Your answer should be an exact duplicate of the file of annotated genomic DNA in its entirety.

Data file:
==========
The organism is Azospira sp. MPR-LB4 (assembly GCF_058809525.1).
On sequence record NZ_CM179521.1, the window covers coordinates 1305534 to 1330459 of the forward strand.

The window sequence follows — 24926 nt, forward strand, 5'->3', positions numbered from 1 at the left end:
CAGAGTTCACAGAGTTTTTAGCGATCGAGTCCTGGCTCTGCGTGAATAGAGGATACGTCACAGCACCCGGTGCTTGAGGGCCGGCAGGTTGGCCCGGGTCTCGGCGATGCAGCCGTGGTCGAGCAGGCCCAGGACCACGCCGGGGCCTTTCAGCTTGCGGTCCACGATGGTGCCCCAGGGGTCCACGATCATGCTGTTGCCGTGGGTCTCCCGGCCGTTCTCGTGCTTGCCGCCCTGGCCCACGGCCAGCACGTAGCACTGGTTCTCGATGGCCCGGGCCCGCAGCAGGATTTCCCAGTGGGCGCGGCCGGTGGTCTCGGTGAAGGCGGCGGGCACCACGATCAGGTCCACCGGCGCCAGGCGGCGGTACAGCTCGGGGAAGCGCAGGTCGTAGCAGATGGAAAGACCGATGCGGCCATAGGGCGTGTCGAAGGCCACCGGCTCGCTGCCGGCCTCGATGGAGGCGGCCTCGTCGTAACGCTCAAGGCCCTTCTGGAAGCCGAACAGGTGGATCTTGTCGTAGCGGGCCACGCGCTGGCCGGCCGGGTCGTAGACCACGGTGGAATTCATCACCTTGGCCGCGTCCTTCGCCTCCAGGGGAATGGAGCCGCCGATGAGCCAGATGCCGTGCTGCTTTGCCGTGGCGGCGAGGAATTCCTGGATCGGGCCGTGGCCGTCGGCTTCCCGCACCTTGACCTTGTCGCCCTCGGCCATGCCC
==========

The organism is Azospira sp. MPR-LB4 (assembly GCF_058809525.1).
On sequence record NZ_CM179521.1, the window covers coordinates 1305534 to 1330459 of the forward strand.

The window sequence follows — 24926 nt, forward strand, 5'->3', positions numbered from 1 at the left end:
CAGAGTTCACAGAGTTTTTAGCGATCGAGTCCTGGCTCTGCGTGAATAGAGGATACGTCACAGCACCCGGTGCTTGAGGGCCGGCAGGTTGGCCCGGGTCTCGGCGATGCAGCCGTGGTCGAGCAGGCCCAGGACCACGCCGGGGCCTTTCAGCTTGCGGTCCACGATGGTGCCCCAGGGGTCCACGATCATGCTGTTGCCGTGGGTCTCCCGGCCGTTCTCGTGCTTGCCGCCCTGGCCCACGGCCAGCACGTAGCACTGGTTCTCGATGGCCCGGGCCCGCAGCAGGATTTCCCAGTGGGCGCGGCCGGTGGTCTCGGTGAAGGCGGCGGGCACCACGATCAGGTCCACCGGCGCCAGGCGGCGGTACAGCTCGGGGAAGCGCAGGTCGTAGCAGATGGAAAGACCGATGCGGCCATAGGGCGTGTCGAAGGCCACCGGCTCGCTGCCGGCCTCGATGGAGGCGGCCTCGTCGTAACGCTCAAGGCCCTTCTGGAAGCCGAACAGGTGGATCTTGTCGTAGCGGGCCACGCGCTGGCCGGCCGGGTCGTAGACCACGGTGGAATTCATCACCTTGGCCGCGTCCTTCGCCTCCAGGGGAATGGAGCCGCCGATGAGCCAGATGCCGTGCTGCTTTGCCGTGGCGGCGAGGAATTCCTGGATCGGGCCGTGGCCGTCGGCTTCCCGCACCTTGACCTTGTCGCCCTCGGCCATGCCC